Democrats were surprised recently when one of the party’s most loyal members attended a Republican fundraiser.
Tommy Irvin, the state agriculture commissioner who is stepping down, attended a fundraiser for Gary Black, the GOP candidate to replace him.
‘‘I don’t think anyone here really knew,’’ about the appearance, Eric Gray, a spokesman for Georgia’s Democratic Party said in an Associated Press report. ‘‘But Tommy Irvin’s a respected guy. He’s earned the right to do what he wishes at this point.’’
Irvin, 81, was appointed agriculture commissioner in 1969 and has remained in office ever since
Black said he phoned the commissioner’s office and extended an invitation for Irvin to attend his Sept. 30 fundraiser. He received an e-mail back saying that Irvin would be there.
In the report, Irvin suggested his attendance was meant to encourage Black to consider keeping some of the department’s staff if the Republican wins.
Although Irvin said he has not personally endorsed anyone in the race, he intends to vote a straight Democratic ticket — including for J.B. Powell, the Democrat running for the agriculture post. Irvin’s campaign gave $1,000 to Powell’s campaign on Aug. 23, Powell said, and the longtime incumbent taped political commercials with Powell that could run on radio, TV or online in the coming weeks.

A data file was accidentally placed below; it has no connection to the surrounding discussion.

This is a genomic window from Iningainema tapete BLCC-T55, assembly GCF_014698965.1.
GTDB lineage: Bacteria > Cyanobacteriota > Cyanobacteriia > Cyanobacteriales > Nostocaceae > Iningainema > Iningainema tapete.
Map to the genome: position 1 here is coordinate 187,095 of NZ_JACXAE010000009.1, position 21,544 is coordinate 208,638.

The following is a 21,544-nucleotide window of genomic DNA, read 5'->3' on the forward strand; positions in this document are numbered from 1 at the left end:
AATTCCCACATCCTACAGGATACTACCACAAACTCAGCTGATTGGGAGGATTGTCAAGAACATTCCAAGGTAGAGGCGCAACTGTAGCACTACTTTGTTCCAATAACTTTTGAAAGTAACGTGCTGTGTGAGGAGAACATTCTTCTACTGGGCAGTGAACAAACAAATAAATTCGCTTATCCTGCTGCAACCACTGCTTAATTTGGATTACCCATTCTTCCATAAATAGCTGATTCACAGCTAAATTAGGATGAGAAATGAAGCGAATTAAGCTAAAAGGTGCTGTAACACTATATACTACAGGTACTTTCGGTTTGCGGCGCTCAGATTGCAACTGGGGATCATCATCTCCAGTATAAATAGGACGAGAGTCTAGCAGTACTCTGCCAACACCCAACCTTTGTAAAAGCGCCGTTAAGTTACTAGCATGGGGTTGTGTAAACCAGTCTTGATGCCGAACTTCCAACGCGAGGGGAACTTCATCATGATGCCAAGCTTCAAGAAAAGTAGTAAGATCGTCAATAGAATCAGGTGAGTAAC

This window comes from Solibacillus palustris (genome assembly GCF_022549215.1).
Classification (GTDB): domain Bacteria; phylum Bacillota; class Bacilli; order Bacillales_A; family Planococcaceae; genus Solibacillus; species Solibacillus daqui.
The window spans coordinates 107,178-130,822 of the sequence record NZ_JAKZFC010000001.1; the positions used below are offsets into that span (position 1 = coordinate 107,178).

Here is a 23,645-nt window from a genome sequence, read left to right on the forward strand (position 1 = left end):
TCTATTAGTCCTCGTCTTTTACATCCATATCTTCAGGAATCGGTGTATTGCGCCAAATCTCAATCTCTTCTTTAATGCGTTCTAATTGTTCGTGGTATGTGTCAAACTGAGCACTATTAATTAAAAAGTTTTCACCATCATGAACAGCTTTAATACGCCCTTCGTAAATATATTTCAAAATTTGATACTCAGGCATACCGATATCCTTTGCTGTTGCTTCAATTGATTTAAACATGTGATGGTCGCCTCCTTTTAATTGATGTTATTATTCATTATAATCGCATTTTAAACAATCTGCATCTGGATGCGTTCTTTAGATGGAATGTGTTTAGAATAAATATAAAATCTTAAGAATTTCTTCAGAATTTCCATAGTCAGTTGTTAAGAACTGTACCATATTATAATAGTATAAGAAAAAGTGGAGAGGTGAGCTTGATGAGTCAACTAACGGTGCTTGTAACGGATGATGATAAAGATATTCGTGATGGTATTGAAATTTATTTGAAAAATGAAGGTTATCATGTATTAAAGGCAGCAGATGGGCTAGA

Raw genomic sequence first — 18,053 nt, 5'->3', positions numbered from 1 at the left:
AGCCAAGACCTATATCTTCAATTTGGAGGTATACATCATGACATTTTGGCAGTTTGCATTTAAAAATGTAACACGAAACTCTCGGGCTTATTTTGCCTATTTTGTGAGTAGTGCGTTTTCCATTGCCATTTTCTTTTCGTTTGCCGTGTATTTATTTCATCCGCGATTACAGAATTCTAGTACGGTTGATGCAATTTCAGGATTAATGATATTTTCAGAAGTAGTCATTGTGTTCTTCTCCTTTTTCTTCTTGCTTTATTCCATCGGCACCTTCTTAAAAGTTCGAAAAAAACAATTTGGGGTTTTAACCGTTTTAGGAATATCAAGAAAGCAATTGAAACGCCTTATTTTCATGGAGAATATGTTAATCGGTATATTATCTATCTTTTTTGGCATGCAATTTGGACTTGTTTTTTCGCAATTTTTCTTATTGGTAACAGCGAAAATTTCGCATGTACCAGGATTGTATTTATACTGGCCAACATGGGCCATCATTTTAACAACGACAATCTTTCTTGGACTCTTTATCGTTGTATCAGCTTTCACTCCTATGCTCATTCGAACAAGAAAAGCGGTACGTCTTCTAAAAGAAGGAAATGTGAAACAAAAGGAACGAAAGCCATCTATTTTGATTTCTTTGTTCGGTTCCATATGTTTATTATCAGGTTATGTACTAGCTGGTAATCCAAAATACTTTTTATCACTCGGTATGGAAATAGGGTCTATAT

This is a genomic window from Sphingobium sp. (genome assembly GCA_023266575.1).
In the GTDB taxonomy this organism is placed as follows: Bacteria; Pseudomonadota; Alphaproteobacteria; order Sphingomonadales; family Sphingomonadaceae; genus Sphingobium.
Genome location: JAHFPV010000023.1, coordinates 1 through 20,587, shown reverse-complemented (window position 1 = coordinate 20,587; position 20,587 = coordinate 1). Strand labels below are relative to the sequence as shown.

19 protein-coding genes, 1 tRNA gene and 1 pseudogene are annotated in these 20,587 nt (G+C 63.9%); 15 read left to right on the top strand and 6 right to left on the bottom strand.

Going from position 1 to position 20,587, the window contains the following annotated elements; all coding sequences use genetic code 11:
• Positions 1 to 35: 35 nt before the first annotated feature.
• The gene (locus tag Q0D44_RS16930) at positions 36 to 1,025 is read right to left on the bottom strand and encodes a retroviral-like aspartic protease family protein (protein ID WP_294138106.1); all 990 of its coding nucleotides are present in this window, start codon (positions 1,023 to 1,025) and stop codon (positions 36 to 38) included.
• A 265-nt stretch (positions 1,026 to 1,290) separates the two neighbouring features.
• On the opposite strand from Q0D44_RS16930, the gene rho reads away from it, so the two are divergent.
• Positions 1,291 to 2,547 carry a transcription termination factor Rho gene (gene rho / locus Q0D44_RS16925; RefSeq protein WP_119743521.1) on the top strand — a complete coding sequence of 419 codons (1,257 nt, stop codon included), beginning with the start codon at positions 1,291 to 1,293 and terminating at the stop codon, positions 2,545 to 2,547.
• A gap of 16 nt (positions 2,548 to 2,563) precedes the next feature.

In the report, Irvin said he’s willing to attend fundraisers for the Democrat, too.
‘‘I have the utmost respect for him,’’ Powell said.
Heckman signs term limit pledge
Doug Heckman is campaigning to replace the man who has served Gwinnett in Congress for 18 years.
But the Peachtree Corners man has promised he won’t stay in Washington that long.
Heckman, a Democrat, signed a pledge to support a constitutional amendment that would limit U.S. House members to three consecutive terms and U.S. Senators to two consecutive six-year terms.
“Douglass Heckman’s bold commitment to limiting congressional terms is a sign of his support for a return to a citizen legislature, and a repudiation of the current entitlement mentality that exists in Washington, D.C.,” said Philip Blumel, president of U.S. Term Limits, a group supporting the cause.
Passage of a constitutional amendment is difficult, requiring a two thirds majority in both the U.S. House and Senate, as well as ratification by three-fourths of the states.
“While the process seems difficult, Americans are demanding a constitutional check on the institutional power of lifetime legislators, and a return to a citizen legislature,” Bluemel said, pointing out that 36 states currently have some form of term limits in place. “This constitutional amendment’s time has come, and we will be working hard to see that it gets a fair hearing in the upcoming Congress.”
Political Notebook appears in the Thursday and Sunday editions of the Gwinnett Daily Post.
The Associated Press contributed to this report.
Camie Young can be reached via e-mail at firstname.lastname@example.org.